Posts Tagged ‘reading with preschoolers’

Building Readers, One Word at a Time

April 14, 2011

It’s hard for me to believe, but my baby girl will be five next week.  FIVE!  She will begin kindergarten in the fall.  As a mother and an educator, I have made an effort to find a balance between just being mom, yet providing learning opportunities for my children.  One thing I have always encouraged, but never pushed is reading.

I have read to my children from the time they were born.  Not a day goes by that we don’t read something.  I believe that it’s this full immersion in language that has created readers out of my children.  I never once pushed my son (eight years old, now) to read before he started kindergarten, yet he was reading above grade level when he began kindergarten – and I had no idea!  I had no idea, because I simply didn’t push him, I let him learn to read at his own pace.

My daughter, on the other hand, is showing signs way before kindergarten begins of wanting to read.  She is already reading a few Mo Willems books to me and she knows about fifty sight words.  Again, I have done nothing out of the ordinary with my children except read to them every day.  Oh, and I have also provided a print rich home for them.  We have books on every floor of our home and magnet letters on the easel.  And, I allow them to watch educational TV shows.

One show my daughter enjoys watching is WordWorld on PBS.  I don’t mind her watching, because I know it’s educational and she is learning how letters make sounds and connect to make words. But, I do like to make connections to what my kids are reading or watching.  And, actually, making connections is a comprehension strategy that they will use as they become proficient readers (so, in a way, I’m prepping them for their future reading endeavors!).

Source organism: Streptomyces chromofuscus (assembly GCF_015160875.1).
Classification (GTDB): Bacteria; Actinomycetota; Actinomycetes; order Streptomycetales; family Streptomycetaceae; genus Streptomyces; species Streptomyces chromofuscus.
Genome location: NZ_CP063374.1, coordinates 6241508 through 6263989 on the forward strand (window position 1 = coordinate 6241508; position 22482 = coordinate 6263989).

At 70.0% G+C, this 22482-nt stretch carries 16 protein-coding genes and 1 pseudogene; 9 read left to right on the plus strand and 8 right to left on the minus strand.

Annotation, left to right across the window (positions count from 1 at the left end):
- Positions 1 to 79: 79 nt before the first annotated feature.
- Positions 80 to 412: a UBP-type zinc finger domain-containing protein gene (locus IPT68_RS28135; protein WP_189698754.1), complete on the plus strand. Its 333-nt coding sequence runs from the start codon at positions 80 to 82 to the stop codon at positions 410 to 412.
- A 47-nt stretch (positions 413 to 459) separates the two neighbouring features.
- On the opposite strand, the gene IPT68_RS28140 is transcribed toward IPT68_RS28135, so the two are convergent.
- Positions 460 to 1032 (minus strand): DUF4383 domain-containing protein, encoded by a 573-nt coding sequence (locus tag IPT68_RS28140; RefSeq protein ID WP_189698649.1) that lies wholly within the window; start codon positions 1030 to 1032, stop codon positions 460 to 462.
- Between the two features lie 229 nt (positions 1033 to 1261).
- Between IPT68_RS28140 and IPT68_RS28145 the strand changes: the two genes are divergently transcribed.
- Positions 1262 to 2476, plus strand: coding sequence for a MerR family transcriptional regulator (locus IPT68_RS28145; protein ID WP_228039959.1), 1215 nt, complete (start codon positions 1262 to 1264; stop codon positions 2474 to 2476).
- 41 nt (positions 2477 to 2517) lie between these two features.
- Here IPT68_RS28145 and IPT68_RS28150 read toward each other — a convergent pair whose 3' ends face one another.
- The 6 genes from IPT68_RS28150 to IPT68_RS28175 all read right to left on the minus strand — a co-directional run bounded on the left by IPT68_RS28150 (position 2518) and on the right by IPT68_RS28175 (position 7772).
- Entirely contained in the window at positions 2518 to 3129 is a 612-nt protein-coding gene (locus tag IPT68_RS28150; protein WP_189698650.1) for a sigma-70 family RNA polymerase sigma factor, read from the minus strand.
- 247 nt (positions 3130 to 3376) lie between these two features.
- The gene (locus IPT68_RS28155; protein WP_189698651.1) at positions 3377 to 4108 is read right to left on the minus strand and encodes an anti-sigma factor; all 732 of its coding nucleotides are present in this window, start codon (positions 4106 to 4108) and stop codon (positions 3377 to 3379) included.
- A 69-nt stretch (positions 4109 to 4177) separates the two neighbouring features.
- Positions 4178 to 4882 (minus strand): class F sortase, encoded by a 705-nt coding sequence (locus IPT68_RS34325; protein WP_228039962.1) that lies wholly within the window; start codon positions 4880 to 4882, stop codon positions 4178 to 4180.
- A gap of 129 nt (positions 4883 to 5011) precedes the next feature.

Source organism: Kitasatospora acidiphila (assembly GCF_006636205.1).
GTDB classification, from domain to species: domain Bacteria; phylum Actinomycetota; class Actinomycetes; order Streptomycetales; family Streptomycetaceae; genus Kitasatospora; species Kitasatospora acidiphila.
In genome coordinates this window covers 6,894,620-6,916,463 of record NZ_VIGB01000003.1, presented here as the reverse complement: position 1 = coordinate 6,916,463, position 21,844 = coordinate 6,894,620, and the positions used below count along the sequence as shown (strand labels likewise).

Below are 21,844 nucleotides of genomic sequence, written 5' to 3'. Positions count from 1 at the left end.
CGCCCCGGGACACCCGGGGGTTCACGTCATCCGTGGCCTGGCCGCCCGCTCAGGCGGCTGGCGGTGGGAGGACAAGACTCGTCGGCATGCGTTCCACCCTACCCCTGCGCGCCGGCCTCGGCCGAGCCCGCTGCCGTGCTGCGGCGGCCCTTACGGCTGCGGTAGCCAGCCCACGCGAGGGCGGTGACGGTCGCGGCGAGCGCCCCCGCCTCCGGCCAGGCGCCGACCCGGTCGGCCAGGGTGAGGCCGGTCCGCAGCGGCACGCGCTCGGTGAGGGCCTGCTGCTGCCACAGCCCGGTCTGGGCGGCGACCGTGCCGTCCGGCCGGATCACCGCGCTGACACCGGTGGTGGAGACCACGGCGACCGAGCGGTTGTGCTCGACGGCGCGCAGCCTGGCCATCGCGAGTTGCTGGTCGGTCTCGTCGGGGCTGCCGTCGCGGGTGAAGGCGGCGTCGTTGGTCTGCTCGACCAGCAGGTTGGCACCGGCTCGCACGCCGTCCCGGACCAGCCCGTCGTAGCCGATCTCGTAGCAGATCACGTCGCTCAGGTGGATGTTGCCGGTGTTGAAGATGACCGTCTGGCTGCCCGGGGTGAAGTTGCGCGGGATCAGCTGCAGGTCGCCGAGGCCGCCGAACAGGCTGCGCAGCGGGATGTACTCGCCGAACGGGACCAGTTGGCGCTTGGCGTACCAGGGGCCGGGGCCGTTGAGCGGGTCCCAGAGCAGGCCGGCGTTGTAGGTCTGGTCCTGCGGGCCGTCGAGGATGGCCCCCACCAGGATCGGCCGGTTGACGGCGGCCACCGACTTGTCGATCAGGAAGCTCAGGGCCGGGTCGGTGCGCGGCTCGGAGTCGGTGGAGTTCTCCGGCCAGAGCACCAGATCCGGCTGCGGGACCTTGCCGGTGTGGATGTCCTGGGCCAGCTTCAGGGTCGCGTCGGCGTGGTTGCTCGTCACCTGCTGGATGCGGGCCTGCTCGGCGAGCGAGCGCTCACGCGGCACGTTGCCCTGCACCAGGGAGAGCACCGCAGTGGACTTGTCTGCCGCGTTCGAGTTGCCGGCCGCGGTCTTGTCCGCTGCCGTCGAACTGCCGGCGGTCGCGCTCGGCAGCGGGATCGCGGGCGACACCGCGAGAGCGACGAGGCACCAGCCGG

Here are a few ways we might make connections to an episode of WordWorld:

1. Make a list of the words from the episode and build our own words.  For example: If Duck is used in an episode, I may create something like this for my daughter:

We saw the word duck in the last episode of WordWorld we watched.  What other words might sound like duck? And then she will tell me words that rhyme with duck.  I write them down in a list under the word duck and then she will determine if they are spelled the same way. This is a good way for her to learn chunks, but also begin to recognize some blends such as ch- or tr-.  She also has an opportunity to begin to write words using the chunk as you see with the word, muck.

2.  WordWorld also provides episode related activities on their website.  I like the connections that the activities make to the actual show and the learning that continues from the hands-on fun we have.  Research has shown that preschoolers learn best through play.  I feel better about TV time when I know that my children are watching something educational and then we are extending beyond that TV show into more learning in a hands-on, educational way.  And there are a TON of episode related activities that extend beyond the show and into the realm of hands-on, literacy learning.

3. I’m a fan of “literacy on the go.”  As a child, I always had a book with me.  I encourage this for my children as well, who will often bring books with them even for short car rides somewhere.  However, if we forget a book and we find ourselves in a situation where we are waiting, most times one or both of the kids will ask for my iPhone.  I don’t have a problem if they use my iPhone, because I have packed it with educational games and books.  One app my daughter just became familiar with is “Snug as a Bug” which is an e-book app offered by WordWorld.  This particular book uses the same “word things” that the show uses.  She can have the book read aloud to her or she can turn the speaker off and read it herself (she isn’t there yet!).  There is some interactivity in the book, which keeps her engaged.  The great thing is WordWorld offers these e-books as apps on iTunes for the iPad or iPhone, but they also offer them for FREE on the Word World website.  The e-books are read-aloud versions of the actual TV episode, so after reading the book, you and your child can compare the e-book to the episode.

How do you help to build a reader, one word at a time?  Do you allow your children to watch educational TV?  How do you connect literacy to TV?

©2011 by Dawn Little for Literacy Toolbox. All Amazon links are affiliate links and may result in my receiving a small commission. This is at no additional cost to you.